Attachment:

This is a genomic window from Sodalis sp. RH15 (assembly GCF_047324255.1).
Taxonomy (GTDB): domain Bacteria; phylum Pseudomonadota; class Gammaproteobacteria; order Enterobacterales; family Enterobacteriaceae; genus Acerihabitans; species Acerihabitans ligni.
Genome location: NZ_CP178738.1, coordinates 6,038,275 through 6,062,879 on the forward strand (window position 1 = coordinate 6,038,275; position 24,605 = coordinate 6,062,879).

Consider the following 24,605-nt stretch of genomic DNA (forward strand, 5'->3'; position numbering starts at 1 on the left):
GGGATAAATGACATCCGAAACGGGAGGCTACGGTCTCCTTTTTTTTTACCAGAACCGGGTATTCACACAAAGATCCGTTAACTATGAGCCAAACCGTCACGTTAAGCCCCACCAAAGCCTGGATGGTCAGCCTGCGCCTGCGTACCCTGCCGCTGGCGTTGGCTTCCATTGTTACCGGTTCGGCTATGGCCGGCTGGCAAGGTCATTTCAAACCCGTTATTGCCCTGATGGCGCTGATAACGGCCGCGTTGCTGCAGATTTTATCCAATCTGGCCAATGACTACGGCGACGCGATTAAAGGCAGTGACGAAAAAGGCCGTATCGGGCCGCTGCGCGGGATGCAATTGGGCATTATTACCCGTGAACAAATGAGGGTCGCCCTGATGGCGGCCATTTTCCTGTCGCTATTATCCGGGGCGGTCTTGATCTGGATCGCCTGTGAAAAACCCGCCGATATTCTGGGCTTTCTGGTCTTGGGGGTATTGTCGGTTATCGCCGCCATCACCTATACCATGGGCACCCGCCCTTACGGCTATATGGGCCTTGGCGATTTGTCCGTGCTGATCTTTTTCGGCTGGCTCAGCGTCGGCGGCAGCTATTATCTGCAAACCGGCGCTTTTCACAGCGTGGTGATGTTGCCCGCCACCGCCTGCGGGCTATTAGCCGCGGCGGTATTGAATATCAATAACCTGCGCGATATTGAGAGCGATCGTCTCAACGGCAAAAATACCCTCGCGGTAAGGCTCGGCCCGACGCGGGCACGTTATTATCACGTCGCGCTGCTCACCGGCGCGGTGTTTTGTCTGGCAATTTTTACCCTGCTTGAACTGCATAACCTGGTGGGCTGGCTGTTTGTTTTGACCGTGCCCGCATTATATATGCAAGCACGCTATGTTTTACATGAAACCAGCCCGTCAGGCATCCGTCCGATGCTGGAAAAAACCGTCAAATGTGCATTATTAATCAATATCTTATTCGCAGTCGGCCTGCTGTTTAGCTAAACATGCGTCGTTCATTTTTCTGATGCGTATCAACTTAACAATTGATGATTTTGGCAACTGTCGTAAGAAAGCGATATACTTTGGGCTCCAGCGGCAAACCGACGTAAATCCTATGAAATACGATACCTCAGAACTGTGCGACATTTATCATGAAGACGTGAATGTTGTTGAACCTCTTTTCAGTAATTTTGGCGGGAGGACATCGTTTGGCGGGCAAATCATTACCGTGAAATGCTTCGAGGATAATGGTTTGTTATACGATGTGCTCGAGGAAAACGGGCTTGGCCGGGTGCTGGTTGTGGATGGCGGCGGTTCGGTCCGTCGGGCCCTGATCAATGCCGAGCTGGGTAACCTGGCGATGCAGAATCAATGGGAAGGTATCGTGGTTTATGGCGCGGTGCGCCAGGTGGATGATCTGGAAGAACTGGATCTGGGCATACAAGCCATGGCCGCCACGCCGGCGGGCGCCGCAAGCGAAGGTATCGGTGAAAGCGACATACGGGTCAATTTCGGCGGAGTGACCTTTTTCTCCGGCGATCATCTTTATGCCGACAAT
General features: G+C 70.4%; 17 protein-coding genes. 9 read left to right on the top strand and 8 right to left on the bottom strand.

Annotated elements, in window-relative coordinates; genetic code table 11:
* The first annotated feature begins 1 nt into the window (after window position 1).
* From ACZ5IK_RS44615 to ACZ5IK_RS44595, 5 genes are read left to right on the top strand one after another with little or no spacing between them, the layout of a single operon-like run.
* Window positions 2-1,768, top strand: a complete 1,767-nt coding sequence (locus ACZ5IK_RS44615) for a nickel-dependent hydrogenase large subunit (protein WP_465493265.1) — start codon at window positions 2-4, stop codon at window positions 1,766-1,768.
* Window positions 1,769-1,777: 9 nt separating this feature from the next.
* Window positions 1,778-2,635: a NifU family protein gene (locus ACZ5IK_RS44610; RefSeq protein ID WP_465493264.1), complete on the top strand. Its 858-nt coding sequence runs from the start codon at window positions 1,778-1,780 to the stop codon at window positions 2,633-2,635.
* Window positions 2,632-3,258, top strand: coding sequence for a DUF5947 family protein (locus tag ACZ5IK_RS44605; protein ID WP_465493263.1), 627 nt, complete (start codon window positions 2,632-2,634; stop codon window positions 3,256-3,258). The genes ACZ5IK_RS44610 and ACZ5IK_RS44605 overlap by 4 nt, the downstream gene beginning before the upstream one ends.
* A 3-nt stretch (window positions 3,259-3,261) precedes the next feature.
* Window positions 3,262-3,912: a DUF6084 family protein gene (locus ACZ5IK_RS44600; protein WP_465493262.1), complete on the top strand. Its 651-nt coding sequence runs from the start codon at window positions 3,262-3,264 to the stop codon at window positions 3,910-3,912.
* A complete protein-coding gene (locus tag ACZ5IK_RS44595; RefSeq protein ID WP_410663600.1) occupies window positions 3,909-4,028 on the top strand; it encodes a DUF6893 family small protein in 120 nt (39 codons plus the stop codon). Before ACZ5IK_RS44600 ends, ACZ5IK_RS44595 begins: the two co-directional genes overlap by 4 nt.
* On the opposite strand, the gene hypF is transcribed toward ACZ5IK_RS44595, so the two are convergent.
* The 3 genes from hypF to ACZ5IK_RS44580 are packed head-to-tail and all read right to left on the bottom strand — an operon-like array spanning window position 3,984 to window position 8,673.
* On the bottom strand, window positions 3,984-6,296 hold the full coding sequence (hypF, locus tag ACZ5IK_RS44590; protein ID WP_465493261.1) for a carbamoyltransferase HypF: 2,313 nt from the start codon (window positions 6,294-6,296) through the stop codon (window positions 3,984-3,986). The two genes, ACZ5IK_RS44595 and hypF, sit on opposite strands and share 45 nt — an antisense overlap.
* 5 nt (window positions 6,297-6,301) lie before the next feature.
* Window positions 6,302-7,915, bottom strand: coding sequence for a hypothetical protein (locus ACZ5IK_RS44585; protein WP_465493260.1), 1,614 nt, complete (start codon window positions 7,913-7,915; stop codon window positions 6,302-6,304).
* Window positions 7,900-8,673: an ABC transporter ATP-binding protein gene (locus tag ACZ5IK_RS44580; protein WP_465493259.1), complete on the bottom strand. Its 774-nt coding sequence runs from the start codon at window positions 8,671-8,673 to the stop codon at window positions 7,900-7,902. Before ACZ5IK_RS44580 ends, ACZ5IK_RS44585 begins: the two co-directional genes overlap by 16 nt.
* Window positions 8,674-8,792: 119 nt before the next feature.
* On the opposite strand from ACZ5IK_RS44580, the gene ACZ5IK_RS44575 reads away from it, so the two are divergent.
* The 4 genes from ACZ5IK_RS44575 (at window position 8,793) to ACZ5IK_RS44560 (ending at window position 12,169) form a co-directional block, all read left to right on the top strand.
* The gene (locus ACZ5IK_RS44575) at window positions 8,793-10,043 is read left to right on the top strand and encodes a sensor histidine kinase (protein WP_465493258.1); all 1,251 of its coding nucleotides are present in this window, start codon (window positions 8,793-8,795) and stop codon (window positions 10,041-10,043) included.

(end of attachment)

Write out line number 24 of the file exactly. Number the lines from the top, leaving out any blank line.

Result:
* On the opposite strand from ACZ5IK_RS44580, the gene ACZ5IK_RS44575 reads away from it, so the two are divergent.